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Newborn babies’ umbilical cords contain stem cells that might be able to treat blood diseases or immune system disorders. Research has been conducted to see whether these stem cells might be able to treat other health conditions, including cancer, heart disease, diabetes and cerebral palsy. Many people choose to store cord blood in cord blood banks, either public or private, for possible future uses. There are many different types of cord blood banking costs, especially if the umbilical cord is stored in a private bank. These costs include initial fees, such as those for enrollment and the collection of the cord blood, and annual storage fees.
Each cord blood bank has different fees, but most cord blood banking costs are in similar price ranges. The most expensive portion of the procedure is the initial fee. The initial fees typically include a bank enrollment fee, collection fees and the storage fee for the first year.
Enrollment with a specific private cord blood bank might occur online or over the telephone. It generally consists of both the mother and father completing health and medical history questionnaires as well as registering with the bank. After the registration is complete, the bank sends a collection kit to the expecting parents.
The parents bring the collection kit to the hospital for the newborn’s delivery. There are three main ways of collecting the cord blood, and the method typically affects the cord blood banking costs. The most cost-efficient method is the gravity method, which allows the cord blood to drip out on its own. The second most cost-efficient method is the syringe method. This method involves the delivering doctor pulling the cord blood out with a syringe, and it typically yields a higher volume of blood than the gravity method.
The third collection method, which usually has the most expensive cord blood banking costs, is the active flow chamber method. This collection method is a hybrid of the other two methods, and it first places the cord into a collection bag. The delivering doctor then uses a syringe and squeezing movements to continue emptying blood out of the cord, even when the natural blood flow stops.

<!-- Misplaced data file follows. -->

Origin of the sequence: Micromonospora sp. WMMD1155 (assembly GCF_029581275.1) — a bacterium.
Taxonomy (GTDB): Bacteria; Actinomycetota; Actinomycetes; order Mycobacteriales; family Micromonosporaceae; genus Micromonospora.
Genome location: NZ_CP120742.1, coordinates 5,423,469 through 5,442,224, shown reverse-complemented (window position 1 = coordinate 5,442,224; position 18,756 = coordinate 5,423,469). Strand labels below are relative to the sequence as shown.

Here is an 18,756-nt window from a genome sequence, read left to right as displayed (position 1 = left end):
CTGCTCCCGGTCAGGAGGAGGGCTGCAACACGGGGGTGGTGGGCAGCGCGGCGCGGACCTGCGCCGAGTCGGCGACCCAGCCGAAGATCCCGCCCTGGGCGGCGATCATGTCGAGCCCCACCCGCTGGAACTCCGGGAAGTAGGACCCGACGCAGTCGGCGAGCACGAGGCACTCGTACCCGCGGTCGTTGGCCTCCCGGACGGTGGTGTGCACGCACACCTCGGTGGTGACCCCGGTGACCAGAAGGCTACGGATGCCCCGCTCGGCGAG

No matter the collection method, the cord blood is then stored in a bag and sent to the cord blood bank for processing. The actual processing procedure is often the most extensive part of cord blood banking and the reason why cord blood banking can be expensive. At this point, the stem cells are extracted from the rest of the blood material and then stored in a sealed, cryogenic bag.
After the initial procedure and fees, most private banks charge a nominal annual fee to store the cord blood. When the newborn turns 18 years old, the contract is redone, because the bank needs the new adult’s permission to continue storing the cord blood. Most private cord blood banks charge an annual fee for as long as the blood is stored. Some private banks offer prepaid plans as well as payment plans to make the procedure more accessible to people who cannot afford the expensive initial fee.
There are no cord blood banking costs for people who donate their infant’s cord blood to public cord blood banks. When a person donates his or her infant’s cord blood to a public bank, he or she gives up all rights to it. If a person wants to access cord blood from a public bank, he or she must pay very expensive fees. These fees can cost between 10 to 12 times as much as the initial private cord blood banking costs.
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